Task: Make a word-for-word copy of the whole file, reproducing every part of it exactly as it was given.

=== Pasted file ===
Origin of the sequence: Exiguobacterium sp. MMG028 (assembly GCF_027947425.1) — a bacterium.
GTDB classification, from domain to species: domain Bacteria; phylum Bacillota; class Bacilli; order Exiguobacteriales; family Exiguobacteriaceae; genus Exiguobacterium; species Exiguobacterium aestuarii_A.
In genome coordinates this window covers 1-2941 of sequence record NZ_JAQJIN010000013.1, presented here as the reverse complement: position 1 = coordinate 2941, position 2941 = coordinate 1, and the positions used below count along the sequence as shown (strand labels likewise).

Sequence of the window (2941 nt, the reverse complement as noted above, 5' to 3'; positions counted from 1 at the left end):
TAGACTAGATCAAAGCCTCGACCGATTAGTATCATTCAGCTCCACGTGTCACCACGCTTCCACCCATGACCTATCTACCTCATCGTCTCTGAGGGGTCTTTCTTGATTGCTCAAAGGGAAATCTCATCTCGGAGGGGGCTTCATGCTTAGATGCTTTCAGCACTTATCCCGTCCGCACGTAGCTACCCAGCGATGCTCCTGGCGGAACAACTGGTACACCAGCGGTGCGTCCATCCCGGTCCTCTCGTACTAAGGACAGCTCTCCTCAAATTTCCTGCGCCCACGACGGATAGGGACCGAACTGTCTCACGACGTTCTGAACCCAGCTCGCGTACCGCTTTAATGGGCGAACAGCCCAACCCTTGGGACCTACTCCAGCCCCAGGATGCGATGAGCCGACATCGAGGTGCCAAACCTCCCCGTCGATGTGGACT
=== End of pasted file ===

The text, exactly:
Origin of the sequence: Exiguobacterium sp. MMG028 (assembly GCF_027947425.1) — a bacterium.
GTDB classification, from domain to species: domain Bacteria; phylum Bacillota; class Bacilli; order Exiguobacteriales; family Exiguobacteriaceae; genus Exiguobacterium; species Exiguobacterium aestuarii_A.
In genome coordinates this window covers 1-2941 of sequence record NZ_JAQJIN010000013.1, presented here as the reverse complement: position 1 = coordinate 2941, position 2941 = coordinate 1, and the positions used below count along the sequence as shown (strand labels likewise).

Sequence of the window (2941 nt, the reverse complement as noted above, 5' to 3'; positions counted from 1 at the left end):
TAGACTAGATCAAAGCCTCGACCGATTAGTATCATTCAGCTCCACGTGTCACCACGCTTCCACCCATGACCTATCTACCTCATCGTCTCTGAGGGGTCTTTCTTGATTGCTCAAAGGGAAATCTCATCTCGGAGGGGGCTTCATGCTTAGATGCTTTCAGCACTTATCCCGTCCGCACGTAGCTACCCAGCGATGCTCCTGGCGGAACAACTGGTACACCAGCGGTGCGTCCATCCCGGTCCTCTCGTACTAAGGACAGCTCTCCTCAAATTTCCTGCGCCCACGACGGATAGGGACCGAACTGTCTCACGACGTTCTGAACCCAGCTCGCGTACCGCTTTAATGGGCGAACAGCCCAACCCTTGGGACCTACTCCAGCCCCAGGATGCGATGAGCCGACATCGAGGTGCCAAACCTCCCCGTCGATGTGGACT